Did This Chicago Teen Commit Suicide or Was He Shot by Police?

The family of 15-year-old Steven Rosenthal is demanding proof after he died in a police chase.


|||Terrence Antonio James/TNS/Newscom
Terrence Antonio James/TNS/Newscom

Steven Rosenthal, a 15-year-old Chicago teen, died at the end of a police chase this past weekend. The Chicago Police Department (CPD) says that Rosenthal committed suicide; his family believes he died at the hands of the cops.

The encounter began on Friday evening. Some officers decided to question Rosenthal after spotting him with a weapon. Rosenthal fled, and the officers pursued on foot. He ran all the way back to his home, where he later died on the back stairwell from a gunshot wound to the head. CPD spokesperson Anthony Guglielmi tweeted that Rosenthal had "tragically used the weapon on himself."

The Cook County Medical Examiner ruled Rosenthal's death a suicide, based on unspecified evidence found in an autopsy. Guglielmi also said that video and ballistics evidence showed that the CPD did not fire on Rosenthal. Though there is body camera footage from the incident, ABC 7 reports that the department will not release it until it can be sure that it does not hinder the police investigation.

Rosenthal's family rejects the CPD's story, arguing that the shooting was not only out of character but did not match witness statements. They are now demanding an investigation into the cops' claims. Following the shooting, Terinica Thomas, Rosenthal's aunt, said, "I need to see evidence. My nephew would never commit suicide."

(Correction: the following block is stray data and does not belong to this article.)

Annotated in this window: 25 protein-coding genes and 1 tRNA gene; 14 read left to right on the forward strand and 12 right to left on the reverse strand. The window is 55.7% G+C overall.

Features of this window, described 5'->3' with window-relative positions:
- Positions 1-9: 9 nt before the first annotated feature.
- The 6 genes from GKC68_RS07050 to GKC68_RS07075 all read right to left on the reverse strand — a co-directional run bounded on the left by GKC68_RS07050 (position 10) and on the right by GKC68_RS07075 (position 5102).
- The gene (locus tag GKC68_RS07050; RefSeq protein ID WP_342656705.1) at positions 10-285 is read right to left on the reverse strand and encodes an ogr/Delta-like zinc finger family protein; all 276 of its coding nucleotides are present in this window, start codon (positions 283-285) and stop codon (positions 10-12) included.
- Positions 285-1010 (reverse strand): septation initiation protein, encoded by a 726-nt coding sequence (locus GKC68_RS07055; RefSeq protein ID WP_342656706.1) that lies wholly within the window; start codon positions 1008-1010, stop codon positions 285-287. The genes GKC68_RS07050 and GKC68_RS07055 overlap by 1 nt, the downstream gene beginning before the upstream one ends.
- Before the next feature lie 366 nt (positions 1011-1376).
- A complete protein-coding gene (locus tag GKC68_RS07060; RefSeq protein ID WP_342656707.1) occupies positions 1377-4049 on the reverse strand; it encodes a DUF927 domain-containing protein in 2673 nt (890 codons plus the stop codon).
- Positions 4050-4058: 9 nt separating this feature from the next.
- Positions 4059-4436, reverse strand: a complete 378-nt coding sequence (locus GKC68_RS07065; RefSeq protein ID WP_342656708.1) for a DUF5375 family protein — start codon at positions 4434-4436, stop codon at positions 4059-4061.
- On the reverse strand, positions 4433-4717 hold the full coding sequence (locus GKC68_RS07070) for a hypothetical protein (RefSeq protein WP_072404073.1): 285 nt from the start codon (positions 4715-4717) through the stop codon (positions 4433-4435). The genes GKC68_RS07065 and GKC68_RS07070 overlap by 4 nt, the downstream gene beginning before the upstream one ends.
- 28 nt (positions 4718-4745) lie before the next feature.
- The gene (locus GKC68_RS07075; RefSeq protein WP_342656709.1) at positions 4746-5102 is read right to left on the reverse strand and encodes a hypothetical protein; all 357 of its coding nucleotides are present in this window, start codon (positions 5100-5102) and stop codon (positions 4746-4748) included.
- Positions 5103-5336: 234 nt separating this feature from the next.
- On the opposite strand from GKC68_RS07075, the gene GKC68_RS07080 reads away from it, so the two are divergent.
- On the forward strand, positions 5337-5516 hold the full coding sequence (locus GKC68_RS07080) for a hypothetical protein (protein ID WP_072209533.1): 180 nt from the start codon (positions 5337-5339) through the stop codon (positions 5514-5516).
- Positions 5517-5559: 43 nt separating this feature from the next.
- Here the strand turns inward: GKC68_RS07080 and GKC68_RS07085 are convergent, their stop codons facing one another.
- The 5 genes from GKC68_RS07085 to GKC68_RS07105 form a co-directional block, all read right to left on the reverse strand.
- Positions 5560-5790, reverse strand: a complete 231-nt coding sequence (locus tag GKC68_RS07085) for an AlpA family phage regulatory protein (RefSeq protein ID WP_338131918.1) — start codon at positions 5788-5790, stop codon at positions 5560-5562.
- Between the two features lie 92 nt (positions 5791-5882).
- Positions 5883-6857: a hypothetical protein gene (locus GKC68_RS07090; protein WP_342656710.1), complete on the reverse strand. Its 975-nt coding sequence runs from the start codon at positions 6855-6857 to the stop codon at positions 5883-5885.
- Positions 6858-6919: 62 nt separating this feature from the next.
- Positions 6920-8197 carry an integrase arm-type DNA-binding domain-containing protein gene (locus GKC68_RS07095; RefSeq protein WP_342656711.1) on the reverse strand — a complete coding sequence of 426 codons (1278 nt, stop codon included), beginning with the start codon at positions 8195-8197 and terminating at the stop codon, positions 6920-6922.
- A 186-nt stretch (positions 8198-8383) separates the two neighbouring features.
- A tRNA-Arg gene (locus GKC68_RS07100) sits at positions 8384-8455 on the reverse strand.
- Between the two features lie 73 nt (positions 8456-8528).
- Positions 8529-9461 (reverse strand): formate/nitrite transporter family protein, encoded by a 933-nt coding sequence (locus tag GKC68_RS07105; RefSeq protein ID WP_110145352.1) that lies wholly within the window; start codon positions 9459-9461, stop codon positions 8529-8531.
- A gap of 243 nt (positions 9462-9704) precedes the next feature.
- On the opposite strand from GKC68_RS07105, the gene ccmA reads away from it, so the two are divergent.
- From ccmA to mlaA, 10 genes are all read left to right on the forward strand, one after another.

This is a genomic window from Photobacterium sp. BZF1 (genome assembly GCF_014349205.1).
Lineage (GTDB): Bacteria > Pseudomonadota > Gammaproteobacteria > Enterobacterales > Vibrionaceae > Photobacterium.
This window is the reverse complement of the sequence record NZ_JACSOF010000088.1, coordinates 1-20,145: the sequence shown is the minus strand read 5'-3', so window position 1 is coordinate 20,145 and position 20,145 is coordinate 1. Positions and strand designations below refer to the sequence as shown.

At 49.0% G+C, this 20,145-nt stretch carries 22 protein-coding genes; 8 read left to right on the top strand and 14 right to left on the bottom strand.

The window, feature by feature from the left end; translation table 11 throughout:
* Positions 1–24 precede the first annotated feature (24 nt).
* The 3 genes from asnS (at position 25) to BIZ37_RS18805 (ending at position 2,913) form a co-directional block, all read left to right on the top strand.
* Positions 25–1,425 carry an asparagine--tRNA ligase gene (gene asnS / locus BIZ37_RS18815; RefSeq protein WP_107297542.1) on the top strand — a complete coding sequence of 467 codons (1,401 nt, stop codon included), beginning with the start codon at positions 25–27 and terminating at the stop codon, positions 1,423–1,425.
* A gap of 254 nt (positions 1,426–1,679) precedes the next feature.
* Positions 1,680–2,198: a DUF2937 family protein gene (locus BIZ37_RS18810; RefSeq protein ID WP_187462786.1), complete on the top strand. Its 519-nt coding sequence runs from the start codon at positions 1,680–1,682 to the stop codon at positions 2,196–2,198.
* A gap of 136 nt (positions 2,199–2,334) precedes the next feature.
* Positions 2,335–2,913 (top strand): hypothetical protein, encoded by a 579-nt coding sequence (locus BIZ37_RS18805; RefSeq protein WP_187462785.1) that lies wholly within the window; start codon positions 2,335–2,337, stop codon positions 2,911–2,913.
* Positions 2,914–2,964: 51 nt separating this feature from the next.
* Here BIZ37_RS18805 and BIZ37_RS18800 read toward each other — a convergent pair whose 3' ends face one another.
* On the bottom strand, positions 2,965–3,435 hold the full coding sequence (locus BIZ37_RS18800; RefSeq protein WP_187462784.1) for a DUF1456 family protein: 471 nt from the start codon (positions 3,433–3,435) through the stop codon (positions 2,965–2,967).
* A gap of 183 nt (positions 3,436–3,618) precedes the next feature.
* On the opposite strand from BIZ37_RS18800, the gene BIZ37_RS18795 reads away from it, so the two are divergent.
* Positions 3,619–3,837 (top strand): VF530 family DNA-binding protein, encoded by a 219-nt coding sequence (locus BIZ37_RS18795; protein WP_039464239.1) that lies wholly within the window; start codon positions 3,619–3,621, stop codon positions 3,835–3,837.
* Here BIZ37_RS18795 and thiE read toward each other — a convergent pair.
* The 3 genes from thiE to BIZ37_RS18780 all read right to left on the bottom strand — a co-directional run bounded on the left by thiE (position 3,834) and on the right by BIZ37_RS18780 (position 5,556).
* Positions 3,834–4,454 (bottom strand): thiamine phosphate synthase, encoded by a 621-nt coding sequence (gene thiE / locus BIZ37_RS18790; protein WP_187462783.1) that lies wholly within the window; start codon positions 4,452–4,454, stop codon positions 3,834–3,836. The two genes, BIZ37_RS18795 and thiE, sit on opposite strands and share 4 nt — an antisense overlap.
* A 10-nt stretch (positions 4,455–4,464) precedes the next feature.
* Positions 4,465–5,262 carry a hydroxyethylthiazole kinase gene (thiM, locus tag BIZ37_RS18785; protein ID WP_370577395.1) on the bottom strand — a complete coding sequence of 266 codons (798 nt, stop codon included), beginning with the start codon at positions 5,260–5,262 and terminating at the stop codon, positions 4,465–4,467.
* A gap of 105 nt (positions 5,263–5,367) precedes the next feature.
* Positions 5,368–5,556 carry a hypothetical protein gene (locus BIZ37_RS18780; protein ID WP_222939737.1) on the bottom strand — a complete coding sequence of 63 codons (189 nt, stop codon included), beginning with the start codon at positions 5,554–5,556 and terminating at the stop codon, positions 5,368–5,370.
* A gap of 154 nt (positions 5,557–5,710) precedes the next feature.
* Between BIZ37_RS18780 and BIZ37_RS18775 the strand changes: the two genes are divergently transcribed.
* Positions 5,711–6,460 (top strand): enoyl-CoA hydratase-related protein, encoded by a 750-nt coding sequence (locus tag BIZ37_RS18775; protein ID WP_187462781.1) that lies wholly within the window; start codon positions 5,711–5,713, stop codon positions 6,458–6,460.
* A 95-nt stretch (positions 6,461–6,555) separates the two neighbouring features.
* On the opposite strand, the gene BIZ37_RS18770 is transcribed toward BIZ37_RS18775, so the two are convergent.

"Steven was on the stairwell of his grandmother's house on the West Side of Chicago when police officers stormed up the stairwell chasing," Andrew Stroth, a lawyer representing the family, said at a news conference. Stroth cited "several eyewitness accounts" to back up his version of events, concluding that "these officers, without cause or provocation, shot and killed 15-year-old Steven."

This is not the first time a death has been disputed between police and family. Earlier this year, for example, D.C.'s Metropolitan Police Department and the family of the late Jeffrey Price found themselves at odds over the official explanation for Price's May death. The cops claimed that Price died after his illegal dirt bike crashed into a police SUV. Witnesses and pictures from the scene, however, indicate that an officer—identified as Michael Pearson—caused the crash when he attempted to cut off the dirt bike with his police SUV.

NEXT: Surprise! The Ban on Digital Sex Ads Didn't Work

Editor's Note: We invite comments and request that they be civil and on-topic. We do not moderate or assume any responsibility for comments, which are owned by the readers who post them. Comments do not represent the views of or Reason Foundation. We reserve the right to delete any comment for any reason at any time. Report abuses.

  1. He committed suicide with a cop’s plant weapon?

  2. Suicide by cop.

    1. Possible, but I’m inclined to say no in this case. There’s no allegation that he brandished a weapon or weapon like object at the police which would be a predicate requirement for suicide by cop.